Road accidents account for a third of accidental deaths among 0-14 year olds and over half of accidental deaths for 5-14 year olds. In 2011, 2,412 children under the age of 16 were killed or seriously injured on the roads. Don’t take the risk - teach your children about road safety - click here
0-4’s Talking about traffic with your child when you’re out and about is one of the best ways for him or her to learn:
Over 5’s - Teach them the Green cross Code
THE GREEN CROSS CODE
1. First find the safest place to cross
2. Stop just before you get to the kerb
3. Look all around for traffic and listen
4. If traffic is coming, let it pass
5. When it is safe, go straight across the road – do not run
How you can help your child and other children
But let’s get one thing clear: it’s still important for children to be outside. Walking is good for children's health and fitness and we support parents who encourage their children to walk as much as possible. Taking your child in the car for short journeys puts more traffic on the road and adds to the problem.Children can be safer on the streets if we show them how.
Crossing between parked cars
Try not to cross between parked vehicles, but if there is nowhere else to cross:
The biggest concern of adults when it comes to children walking and cycling to school is traffic danger.
This fear has driven children into the backseat to be ferried around, with 42% of primary school children now being driven to school.
Once your child is confident on their bike, getting them used to cycling on the roads will develop them in many ways. Not only will they gain a sense of freedom and independence, they’ll also improve their confidence and fitness.
How to teach road safety to your children.
Follow these basics to help you and your child stay safe when cycling:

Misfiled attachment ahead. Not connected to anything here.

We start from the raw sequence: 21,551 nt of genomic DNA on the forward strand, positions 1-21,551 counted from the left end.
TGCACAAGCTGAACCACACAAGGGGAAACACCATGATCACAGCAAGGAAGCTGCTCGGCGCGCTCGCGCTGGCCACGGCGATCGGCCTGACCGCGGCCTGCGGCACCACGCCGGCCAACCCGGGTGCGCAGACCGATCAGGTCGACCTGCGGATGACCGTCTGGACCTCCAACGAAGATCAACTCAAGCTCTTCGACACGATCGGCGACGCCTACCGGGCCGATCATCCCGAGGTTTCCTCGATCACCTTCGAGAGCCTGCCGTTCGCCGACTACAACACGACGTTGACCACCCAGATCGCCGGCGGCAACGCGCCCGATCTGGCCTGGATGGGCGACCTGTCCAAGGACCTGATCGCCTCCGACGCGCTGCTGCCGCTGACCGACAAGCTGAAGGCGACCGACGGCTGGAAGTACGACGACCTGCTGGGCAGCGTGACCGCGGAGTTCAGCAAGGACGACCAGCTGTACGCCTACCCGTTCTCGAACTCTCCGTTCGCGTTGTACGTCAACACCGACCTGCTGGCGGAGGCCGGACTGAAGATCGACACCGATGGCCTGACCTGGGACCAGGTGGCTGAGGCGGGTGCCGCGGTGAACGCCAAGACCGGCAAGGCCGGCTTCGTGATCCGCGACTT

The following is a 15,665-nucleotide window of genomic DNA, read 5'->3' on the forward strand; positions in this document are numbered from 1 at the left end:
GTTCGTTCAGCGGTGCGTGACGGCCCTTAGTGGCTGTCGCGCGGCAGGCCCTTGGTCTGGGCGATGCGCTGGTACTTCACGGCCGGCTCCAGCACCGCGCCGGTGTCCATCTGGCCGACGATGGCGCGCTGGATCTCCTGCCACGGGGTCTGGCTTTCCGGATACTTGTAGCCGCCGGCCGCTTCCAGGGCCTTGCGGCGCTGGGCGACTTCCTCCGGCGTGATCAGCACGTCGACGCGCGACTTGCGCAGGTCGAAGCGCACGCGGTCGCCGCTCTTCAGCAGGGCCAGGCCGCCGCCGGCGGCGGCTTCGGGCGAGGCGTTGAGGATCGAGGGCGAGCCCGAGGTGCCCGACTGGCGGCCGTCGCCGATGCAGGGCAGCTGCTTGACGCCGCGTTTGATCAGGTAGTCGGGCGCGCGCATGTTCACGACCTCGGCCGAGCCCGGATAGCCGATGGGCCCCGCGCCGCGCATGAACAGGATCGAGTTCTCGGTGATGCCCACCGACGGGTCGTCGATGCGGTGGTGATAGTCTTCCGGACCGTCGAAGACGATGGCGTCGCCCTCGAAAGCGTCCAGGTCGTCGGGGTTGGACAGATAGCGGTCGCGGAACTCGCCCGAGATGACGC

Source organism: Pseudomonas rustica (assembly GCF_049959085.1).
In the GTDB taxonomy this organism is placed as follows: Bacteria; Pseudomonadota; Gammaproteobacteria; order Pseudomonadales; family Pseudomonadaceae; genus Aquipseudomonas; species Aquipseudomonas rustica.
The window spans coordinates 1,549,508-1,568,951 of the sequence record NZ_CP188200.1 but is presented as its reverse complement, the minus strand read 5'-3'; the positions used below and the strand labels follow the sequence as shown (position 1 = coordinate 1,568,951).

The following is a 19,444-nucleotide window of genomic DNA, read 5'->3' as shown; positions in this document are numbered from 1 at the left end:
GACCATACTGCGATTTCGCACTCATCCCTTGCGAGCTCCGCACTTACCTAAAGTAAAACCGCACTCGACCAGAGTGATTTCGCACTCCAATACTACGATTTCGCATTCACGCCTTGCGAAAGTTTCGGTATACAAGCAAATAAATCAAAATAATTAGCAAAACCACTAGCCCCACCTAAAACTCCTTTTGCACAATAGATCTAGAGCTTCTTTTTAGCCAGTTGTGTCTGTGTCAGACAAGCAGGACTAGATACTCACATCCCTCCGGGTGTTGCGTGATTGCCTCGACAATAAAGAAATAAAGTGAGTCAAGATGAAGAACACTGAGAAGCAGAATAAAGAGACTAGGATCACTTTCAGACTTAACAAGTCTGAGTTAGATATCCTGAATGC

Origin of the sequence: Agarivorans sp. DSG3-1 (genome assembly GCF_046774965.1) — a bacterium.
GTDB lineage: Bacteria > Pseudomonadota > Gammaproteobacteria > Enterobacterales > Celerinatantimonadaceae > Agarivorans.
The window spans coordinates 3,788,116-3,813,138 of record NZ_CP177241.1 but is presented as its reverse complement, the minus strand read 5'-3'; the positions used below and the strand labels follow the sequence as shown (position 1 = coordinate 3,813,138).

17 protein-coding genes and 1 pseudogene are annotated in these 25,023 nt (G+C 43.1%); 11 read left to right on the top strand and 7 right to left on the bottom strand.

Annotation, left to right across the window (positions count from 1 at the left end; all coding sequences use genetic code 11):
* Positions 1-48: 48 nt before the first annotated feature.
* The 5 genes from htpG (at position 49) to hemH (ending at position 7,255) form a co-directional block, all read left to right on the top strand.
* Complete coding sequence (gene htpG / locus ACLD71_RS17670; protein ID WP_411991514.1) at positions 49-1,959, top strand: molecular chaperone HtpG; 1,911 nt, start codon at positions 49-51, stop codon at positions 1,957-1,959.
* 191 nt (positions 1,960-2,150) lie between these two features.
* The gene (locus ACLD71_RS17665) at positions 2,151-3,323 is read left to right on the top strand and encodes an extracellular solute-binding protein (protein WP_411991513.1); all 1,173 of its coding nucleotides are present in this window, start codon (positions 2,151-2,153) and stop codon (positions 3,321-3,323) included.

To find out about courses that help your child gain the confidence to cycle to school, phone the National Cycle Training Helpline on 0844 736 8460/8461. Or find out if you child's school offers Bikeability or Bike It - if your school doesn't have either, pester them!
Bikeability is ‘cycling proficiency’ for the 21st century. There are three levels to teach your child, and give you peace of mind:
Teach your child about cycle safety using the tales of the road resources
Twelve children under 10 are killed or injured as passengers in cars every day. Car seats prevent deaths and serious injury.
Did you know…?
General car safety tips
Babies (up to 13 kg, group 0+ seats)
New babies travel in rear-facing baby seats that are in group 0 or 0+. Most manufacturers are no longer making group 0 though. From the moment your new baby comes home from the hospital they need to be travelling in a rear-facing baby seat.
They are safest in the back seat of your car. If they do travel in the front seat the airbag must be turned off as this could seriously injure your baby in a crash.
Toddlers (9-18 kg, group 1 seats)
Just because your baby has reached 9 kg does not mean that he or she should be moved to a forward-facing (group 1) seat. Don’t worry if your baby’s feet are pressing against the back of the car seat when they’re in their rear-facing seat. It’s still better for them to stay in it until they reach the weight limit for their baby seat or the top of their head is at the top of the seat.
Most group 1 seats are forward-facing but some rear-facing ones are available. These can cause problems in some cars so it is even more important that you try them in your car before you buy them.
Children up to 12 (15 kg upwards, group 2 and 3 seats)
When your child grows out of their car seat they can move to the next type of seat, usually a booster seat . It’s better to keep your child in their group 1 seat for as long as it fits as they offer more protection than booster seats (group 2/3). You will need to move your child to a booster seat when their eye-line is above the child seat back though. This is because they could suffer neck injuries if they are too tall for the seat. While a booster cushion is better than nothing at all, it offers no side impact or head protection. A highback booster seat is the safest option for your child.
When your child is 12 or over, or taller than 135cm they can legally move to the adult seat belt. Lots of booster seats grow upwards and outwards with your child so can still be used.
Even if your child is over 135cm it may be that the adult seat belt lies on their tummy and neck rather than on the strongest parts of their bodies - the hips, chest and shoulder. They will be better protected if you keep them in a booster seat designed for their weight as long as you can.
Around the car
If a car is reversing in a car park or a driveway the driver may not be able to spot small children if they are below the level visible from their rear or side windows. It’s safest to hold your child’s hand in car parks just as you would when crossing the road.
Store your car keys safely to reduce the risk of your child getting hold of them and starting the car.